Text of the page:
Lucius Benedict Peck

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Lucius Benedict Peck
Lucius B. Peck.jpg
Member of the
United States House of Representatives
from Vermont's 4th district
In office
March 4, 1847 – March 3, 1851
Preceded by Paul Dillingham
Succeeded by Thomas Bartlett, Jr.
Member of the Vermont House of Representatives
In office
1831–1832
Personal details
Born (1802-11-17)November 17, 1802
Waterbury, Vermont, US
Died December 28, 1866(1866-12-28) (aged 64)
Lowell, Massachusetts, US
Political party Democratic
Spouse(s) Martha Day Peck[1]
Children Mary Peck
Profession Politician, Lawyer

Lucius Benedict Peck (November 17, 1802 – December 28, 1866) was an American lawyer and politician. He served as a U.S. Representative from Vermont.

Biography[edit]

Peck was born in Waterbury, Vermont to General John Peck and Anna Benedict Peck.[2] He pursued classical studies and attended the United States Military Academy in West Point, New York for one year, before resigning due to poor health.[3] He studied law with Vermont Supreme Court Justice Samuel Prentiss,[4] and was admitted to the bar in 1825.[5] Peck began the practice of law in Barre. He served as a member of the Vermont House of Representatives in 1831, and in 1832.[6] Peck moved to Montpelier, where he continued practicing law.[7]

Peck was elected as a Democrat to the Thirtieth and Thirty-first Congresses, serving from March 4, 1847 until March 3, 1851.[8] During the Thirty-first Congress, he served as chairman of the Committee on Manufactures.[9] Peck did not seek renomination in 1850, and was an unsuccessful candidate for Governor of Vermont. Following the election for governor, Peck resumed the practice of law.

In 1852 Peck was a delegate to the Democratic National Convention.[10] Appointed by President Franklin Pierce, Peck served as the United States Attorney for the District of Vermont from 1853 until 1857.[11][12] From 1859 until his death in 1866, Peck served as President of the Vermont and Canada Railroad.[13] In 1864, Peck was counsel for the banks robbed in the St. Albans Raid.[14]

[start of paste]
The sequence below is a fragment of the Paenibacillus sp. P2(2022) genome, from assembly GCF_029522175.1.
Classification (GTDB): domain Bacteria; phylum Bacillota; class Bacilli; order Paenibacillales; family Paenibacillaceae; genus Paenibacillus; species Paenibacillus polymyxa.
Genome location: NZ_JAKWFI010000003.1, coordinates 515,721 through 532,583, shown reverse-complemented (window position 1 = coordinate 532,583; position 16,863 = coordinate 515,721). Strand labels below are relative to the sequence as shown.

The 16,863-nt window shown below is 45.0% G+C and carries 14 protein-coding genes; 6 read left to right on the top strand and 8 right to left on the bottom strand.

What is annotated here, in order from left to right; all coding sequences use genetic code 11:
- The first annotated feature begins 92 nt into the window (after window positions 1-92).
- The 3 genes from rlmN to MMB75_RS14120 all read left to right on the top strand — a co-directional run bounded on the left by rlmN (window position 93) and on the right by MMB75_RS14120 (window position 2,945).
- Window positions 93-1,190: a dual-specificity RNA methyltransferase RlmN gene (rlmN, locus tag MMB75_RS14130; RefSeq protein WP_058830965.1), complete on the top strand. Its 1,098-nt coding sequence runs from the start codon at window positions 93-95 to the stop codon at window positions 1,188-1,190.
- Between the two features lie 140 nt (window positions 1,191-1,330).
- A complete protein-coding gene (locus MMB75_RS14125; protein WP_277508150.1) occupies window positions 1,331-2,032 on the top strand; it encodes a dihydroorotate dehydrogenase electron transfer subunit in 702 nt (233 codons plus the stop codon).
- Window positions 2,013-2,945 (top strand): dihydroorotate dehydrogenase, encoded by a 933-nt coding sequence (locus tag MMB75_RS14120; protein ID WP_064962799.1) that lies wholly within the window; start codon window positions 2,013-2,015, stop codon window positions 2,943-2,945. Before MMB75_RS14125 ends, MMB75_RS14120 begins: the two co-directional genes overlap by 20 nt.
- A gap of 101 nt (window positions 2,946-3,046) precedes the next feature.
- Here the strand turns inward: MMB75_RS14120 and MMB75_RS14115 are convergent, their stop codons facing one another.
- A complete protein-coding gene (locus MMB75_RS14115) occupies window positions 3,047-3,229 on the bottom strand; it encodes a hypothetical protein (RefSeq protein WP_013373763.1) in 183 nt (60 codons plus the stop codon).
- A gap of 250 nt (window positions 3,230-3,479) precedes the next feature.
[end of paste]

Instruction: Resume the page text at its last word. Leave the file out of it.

Personal life[edit]

Peck married Martha Day on May 22, 1832,[15] and they had one daughter named Mary.[16]

Death[edit]

Peck died on December 28, 1866 in Lowell, Massachusetts, and is interred in Green Mount Cemetery in Montpelier.[17]

References[edit]

  1. ^ "Martha Day Peck". Find A Grave. Retrieved December 7, 2012. 
  2. ^ "Lucius B Peck (1804 - 1866)". Ancestry.com. Retrieved December 7, 2012. 
  3. ^ "Martha Day Peck". History50States.com. Retrieved December 7, 2012. 
  4. ^ "Martha Day Peck". History50States.com. Retrieved December 7, 2012. 
  5. ^ "Peck, Lucius Benedict". OurCampaigns.com. Retrieved December 7, 2012. 
  6. ^ "PECK, Lucius Benedict, (1802 - 1866)". Biographical Directory of the United States Congress. Retrieved December 7, 2012. 
  7. ^ Brown, John Howard (2006). The Cyclopedia of American Biography V6: Comprising the Men and Women of the United States Who Have Been Identified with the Growth of the Nation. Kessinger Publishing,. p. 191. 
  8. ^ "Rep. Lucius Peck". Govtrack.us. Retrieved December 7, 2012. 
  9. ^ "Lucius Benedict Peck". Find A Grave. Retrieved December 7, 2012. 
  10. ^ Crockett, Walter Hill (1921). Vermont: the Green mountain state, Volume 3. The Century History Company. p. 307. 
  11. ^ Lanman, Charles (1887). Biographical annals of the civil government of the United States. Joseph M. Morrison. p. 384. 
  12. ^ "Peck, Lucius Benedict (1802-1866)". The Political Graveyard. Retrieved December 7, 2012. 
  13. ^ Vermont Central Railroad Company (1846). Annual Report of the Directors of the Vermont Central Railroad Company to the Stockholders. E. P. Walton. p. 3. 
  14. ^ "Lucius Benedict Peck". Find A Grave. Retrieved December 7, 2012. 
  15. ^ "Martha Day Peck". Find A Grave. Retrieved December 7, 2012. 
  16. ^ "Lucius Benedict Peck". Find A Grave. Retrieved December 7, 2012. 
  17. ^ "Peck, Lucius Benedict (1802-1866)". The Political Graveyard. Retrieved December 7, 2012. 

External links[edit]


 This article incorporates public domain material from the Biographical Directory of the United States Congress website http://bioguide.congress.gov.

United States House of Representatives
Preceded by
Paul Dillingham
Member of the U.S. House of Representatives
from Vermont's 4th congressional district

1847–1851
Succeeded by
Thomas Bartlett, Jr.